Verum was making a greeting card for a friend from school. It was her friend’s birthday! So, Verum wanted to do something special for them. While making it, Verum was having a lot of fun. After all, there was a lot of glitter involved.
Suddenly, her crystal ball began spinning and glowing a vibrant shade of blue. Keeping the glittery greeting card aside, Verum rushed to her crystal ball. She said, “My crystal ball is glowing blue! That means vaccine news! Maybe a new Covid-19 vaccine. Or perhaps an update on the vaccination programs around the world.”
When Verum understood the news, it wasn’t what she expected. She called out to her friends, “Mysticals, Mysticals! Have you heard this? The World Health Organization (WHO) has approved widespread use of the world’s first malaria vaccine. It is called RTS,S.”
“Wow, that is big news,” exclaimed an overjoyed Orak, “Malaria is a disease caused by certain parasites. Parasites refer to plants and animals that live inside or on another organism called a host. It gets its food and protection from the host. The parasites that cause malaria are transmitted by the bite of a female Anopheles mosquito.”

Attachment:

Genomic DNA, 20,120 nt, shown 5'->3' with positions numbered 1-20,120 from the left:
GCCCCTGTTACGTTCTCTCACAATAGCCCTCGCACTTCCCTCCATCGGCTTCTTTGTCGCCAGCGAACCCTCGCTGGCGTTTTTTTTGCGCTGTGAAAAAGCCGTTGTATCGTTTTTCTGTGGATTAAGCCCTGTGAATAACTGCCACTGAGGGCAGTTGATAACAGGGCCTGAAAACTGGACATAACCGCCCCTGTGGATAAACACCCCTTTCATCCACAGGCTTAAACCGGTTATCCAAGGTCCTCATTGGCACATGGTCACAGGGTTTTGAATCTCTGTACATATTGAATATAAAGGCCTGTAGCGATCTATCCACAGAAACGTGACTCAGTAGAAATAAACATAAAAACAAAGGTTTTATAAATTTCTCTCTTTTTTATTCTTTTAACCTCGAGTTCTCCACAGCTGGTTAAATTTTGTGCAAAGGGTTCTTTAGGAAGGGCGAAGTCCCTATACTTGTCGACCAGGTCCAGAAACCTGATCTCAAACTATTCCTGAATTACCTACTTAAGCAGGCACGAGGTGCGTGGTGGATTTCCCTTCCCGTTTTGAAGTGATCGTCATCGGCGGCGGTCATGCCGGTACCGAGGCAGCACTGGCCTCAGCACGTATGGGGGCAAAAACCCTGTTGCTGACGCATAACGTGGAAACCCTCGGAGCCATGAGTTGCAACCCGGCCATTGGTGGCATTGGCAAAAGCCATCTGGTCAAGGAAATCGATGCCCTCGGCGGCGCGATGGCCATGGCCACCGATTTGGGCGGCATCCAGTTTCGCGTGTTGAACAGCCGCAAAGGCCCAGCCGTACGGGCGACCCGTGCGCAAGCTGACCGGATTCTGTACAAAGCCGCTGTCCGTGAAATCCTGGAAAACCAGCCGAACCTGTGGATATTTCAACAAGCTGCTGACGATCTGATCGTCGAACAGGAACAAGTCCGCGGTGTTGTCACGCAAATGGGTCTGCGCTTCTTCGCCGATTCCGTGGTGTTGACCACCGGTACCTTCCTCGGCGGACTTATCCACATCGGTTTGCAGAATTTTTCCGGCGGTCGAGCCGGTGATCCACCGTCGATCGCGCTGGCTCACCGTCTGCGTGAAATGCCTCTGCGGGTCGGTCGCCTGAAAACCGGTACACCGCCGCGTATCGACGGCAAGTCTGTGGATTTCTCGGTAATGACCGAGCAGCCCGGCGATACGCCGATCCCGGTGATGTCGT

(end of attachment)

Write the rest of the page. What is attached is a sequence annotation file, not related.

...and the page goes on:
“This disease can be life-threatening. In fact, it took about 409,000 lives in 2019 with 229 million cases worldwide,” said Verum, “Most of these deaths take place in sub-Saharan Africa, meaning the countries that are located to the south of the Sahara desert. Children aged five years and less are the most vulnerable to malaria.”
“That’s why the development of this vaccine began in 1987,” said Verum, “GlaxoSmithKline (GSK), a British company, developed the vaccine and later pilot-tested (a small scale initial study) it in Ghana, Kenya, and Malawi. The study has kept a track of 800,000 children since 2019.”
“How effective is the vaccine, Verum?” said Orak.
“Well, it is only 30% effective and requires four doses. Moreover, it fades within months,” said Verum, “But even this little protection will be a great help for countries with high malaria cases.”
“That’s true,” agreed Orak.